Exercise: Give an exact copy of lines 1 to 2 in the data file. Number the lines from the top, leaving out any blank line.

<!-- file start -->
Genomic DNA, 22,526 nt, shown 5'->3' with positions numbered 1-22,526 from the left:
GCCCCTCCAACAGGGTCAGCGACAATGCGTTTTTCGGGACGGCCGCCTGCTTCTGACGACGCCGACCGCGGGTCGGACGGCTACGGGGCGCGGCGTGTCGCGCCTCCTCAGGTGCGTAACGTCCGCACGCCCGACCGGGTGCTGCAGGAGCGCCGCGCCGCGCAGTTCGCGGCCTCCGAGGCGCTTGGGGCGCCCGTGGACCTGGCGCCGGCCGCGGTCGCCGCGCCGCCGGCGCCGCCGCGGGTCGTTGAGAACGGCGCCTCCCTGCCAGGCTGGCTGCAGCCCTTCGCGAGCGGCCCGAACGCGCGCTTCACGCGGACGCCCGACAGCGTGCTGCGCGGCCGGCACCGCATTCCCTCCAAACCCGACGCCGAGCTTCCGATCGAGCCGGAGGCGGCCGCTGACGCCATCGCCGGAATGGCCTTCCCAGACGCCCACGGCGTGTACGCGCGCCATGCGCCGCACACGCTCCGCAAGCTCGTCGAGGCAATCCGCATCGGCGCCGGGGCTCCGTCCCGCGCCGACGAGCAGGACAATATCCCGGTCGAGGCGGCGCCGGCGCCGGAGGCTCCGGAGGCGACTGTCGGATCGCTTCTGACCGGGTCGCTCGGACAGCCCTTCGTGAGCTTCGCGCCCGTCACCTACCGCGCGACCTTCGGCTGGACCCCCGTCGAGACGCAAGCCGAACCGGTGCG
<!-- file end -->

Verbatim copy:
Genomic DNA, 22,526 nt, shown 5'->3' with positions numbered 1-22,526 from the left:
GCCCCTCCAACAGGGTCAGCGACAATGCGTTTTTCGGGACGGCCGCCTGCTTCTGACGACGCCGACCGCGGGTCGGACGGCTACGGGGCGCGGCGTGTCGCGCCTCCTCAGGTGCGTAACGTCCGCACGCCCGACCGGGTGCTGCAGGAGCGCCGCGCCGCGCAGTTCGCGGCCTCCGAGGCGCTTGGGGCGCCCGTGGACCTGGCGCCGGCCGCGGTCGCCGCGCCGCCGGCGCCGCCGCGGGTCGTTGAGAACGGCGCCTCCCTGCCAGGCTGGCTGCAGCCCTTCGCGAGCGGCCCGAACGCGCGCTTCACGCGGACGCCCGACAGCGTGCTGCGCGGCCGGCACCGCATTCCCTCCAAACCCGACGCCGAGCTTCCGATCGAGCCGGAGGCGGCCGCTGACGCCATCGCCGGAATGGCCTTCCCAGACGCCCACGGCGTGTACGCGCGCCATGCGCCGCACACGCTCCGCAAGCTCGTCGAGGCAATCCGCATCGGCGCCGGGGCTCCGTCCCGCGCCGACGAGCAGGACAATATCCCGGTCGAGGCGGCGCCGGCGCCGGAGGCTCCGGAGGCGACTGTCGGATCGCTTCTGACCGGGTCGCTCGGACAGCCCTTCGTGAGCTTCGCGCCCGTCACCTACCGCGCGACCTTCGGCTGGACCCCCGTCGAGACGCAAGCCGAACCGGTGCG